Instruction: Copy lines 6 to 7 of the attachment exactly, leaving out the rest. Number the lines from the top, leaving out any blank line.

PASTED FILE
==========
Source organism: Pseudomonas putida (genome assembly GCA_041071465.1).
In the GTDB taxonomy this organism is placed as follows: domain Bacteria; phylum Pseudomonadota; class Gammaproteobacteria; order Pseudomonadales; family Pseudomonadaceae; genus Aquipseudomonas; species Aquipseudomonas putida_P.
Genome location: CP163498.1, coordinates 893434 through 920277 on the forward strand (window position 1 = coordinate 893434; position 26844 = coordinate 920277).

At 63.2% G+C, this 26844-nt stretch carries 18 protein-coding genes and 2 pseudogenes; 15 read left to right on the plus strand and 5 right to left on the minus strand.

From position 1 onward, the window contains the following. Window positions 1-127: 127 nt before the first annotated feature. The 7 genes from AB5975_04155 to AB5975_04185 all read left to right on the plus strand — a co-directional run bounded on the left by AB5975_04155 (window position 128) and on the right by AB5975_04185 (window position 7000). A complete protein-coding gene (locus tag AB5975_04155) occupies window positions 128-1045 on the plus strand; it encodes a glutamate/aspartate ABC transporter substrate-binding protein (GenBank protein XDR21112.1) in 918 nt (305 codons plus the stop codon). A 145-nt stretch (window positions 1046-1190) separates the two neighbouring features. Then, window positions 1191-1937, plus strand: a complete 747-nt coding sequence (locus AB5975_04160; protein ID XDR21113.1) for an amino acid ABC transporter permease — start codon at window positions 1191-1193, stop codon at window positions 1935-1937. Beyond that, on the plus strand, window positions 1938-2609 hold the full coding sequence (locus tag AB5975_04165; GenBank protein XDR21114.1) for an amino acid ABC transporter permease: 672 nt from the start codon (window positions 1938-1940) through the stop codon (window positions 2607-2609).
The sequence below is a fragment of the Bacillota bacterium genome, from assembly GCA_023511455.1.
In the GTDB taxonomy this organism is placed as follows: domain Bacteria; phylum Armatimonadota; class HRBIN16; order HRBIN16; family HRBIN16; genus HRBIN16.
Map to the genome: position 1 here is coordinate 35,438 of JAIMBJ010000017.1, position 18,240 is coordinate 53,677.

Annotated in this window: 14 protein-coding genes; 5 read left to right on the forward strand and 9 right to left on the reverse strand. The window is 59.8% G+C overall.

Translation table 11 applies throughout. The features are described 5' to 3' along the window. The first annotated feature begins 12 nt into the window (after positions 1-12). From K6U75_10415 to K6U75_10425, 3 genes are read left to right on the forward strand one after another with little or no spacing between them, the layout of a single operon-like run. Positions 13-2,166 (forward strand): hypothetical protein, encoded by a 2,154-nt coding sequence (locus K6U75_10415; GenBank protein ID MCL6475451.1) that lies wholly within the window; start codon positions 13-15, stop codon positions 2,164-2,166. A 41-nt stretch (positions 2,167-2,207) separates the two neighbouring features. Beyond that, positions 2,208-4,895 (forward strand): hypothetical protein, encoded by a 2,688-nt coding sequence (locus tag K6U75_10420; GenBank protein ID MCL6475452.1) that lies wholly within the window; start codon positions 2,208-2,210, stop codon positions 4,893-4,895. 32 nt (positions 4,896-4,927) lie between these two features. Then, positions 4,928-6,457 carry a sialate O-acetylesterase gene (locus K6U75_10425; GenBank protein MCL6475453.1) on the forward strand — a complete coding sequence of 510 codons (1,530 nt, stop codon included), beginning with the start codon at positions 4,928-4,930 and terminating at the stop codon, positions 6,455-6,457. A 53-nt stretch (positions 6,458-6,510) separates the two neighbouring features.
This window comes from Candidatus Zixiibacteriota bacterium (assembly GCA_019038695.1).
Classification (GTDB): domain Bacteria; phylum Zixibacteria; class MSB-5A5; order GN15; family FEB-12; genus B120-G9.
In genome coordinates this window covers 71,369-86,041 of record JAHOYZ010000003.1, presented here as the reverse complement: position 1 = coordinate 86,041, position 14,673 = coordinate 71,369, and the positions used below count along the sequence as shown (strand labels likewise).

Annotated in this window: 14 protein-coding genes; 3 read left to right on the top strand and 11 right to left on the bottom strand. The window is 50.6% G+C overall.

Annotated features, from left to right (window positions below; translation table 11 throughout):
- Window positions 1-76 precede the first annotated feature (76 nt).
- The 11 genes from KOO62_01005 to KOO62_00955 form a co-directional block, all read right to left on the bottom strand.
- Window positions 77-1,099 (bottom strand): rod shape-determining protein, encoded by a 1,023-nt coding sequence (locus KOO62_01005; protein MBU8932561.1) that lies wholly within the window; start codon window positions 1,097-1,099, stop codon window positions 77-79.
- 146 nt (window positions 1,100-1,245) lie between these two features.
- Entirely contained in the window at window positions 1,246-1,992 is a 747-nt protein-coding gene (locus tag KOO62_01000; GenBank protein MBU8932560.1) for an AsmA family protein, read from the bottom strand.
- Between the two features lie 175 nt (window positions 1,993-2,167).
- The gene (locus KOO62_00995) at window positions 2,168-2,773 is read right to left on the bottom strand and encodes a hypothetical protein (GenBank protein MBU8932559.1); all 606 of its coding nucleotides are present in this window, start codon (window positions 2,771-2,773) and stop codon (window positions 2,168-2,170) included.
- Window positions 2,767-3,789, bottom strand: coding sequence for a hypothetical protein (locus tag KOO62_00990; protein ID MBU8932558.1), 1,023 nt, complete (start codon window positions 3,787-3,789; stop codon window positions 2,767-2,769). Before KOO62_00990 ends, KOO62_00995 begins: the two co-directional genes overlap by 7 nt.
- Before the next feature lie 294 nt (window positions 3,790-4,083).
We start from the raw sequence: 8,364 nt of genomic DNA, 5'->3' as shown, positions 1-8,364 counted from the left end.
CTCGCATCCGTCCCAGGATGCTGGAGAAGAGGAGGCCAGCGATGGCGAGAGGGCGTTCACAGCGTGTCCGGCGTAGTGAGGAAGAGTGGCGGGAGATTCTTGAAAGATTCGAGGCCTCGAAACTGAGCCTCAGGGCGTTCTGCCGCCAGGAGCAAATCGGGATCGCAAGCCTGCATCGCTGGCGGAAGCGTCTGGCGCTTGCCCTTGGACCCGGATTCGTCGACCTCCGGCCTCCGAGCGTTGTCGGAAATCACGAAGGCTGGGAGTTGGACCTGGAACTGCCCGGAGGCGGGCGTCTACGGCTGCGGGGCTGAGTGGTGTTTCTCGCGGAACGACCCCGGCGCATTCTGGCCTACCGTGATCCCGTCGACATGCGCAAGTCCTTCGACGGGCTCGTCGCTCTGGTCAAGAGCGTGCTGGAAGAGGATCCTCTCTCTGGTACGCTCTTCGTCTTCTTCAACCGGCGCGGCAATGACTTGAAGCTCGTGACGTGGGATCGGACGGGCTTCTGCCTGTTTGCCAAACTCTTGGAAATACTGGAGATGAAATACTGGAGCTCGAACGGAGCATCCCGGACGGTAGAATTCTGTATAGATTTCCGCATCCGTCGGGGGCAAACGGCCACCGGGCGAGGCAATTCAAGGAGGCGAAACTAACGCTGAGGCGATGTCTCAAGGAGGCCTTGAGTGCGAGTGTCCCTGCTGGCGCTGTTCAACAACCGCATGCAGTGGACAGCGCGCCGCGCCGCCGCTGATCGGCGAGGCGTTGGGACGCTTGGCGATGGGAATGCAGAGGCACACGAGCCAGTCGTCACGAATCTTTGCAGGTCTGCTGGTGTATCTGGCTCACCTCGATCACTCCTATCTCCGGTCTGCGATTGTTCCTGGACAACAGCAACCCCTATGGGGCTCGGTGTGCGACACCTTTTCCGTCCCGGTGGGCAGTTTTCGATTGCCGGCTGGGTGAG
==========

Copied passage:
The sequence below is a fragment of the Bacillota bacterium genome, from assembly GCA_023511455.1.
In the GTDB taxonomy this organism is placed as follows: domain Bacteria; phylum Armatimonadota; class HRBIN16; order HRBIN16; family HRBIN16; genus HRBIN16.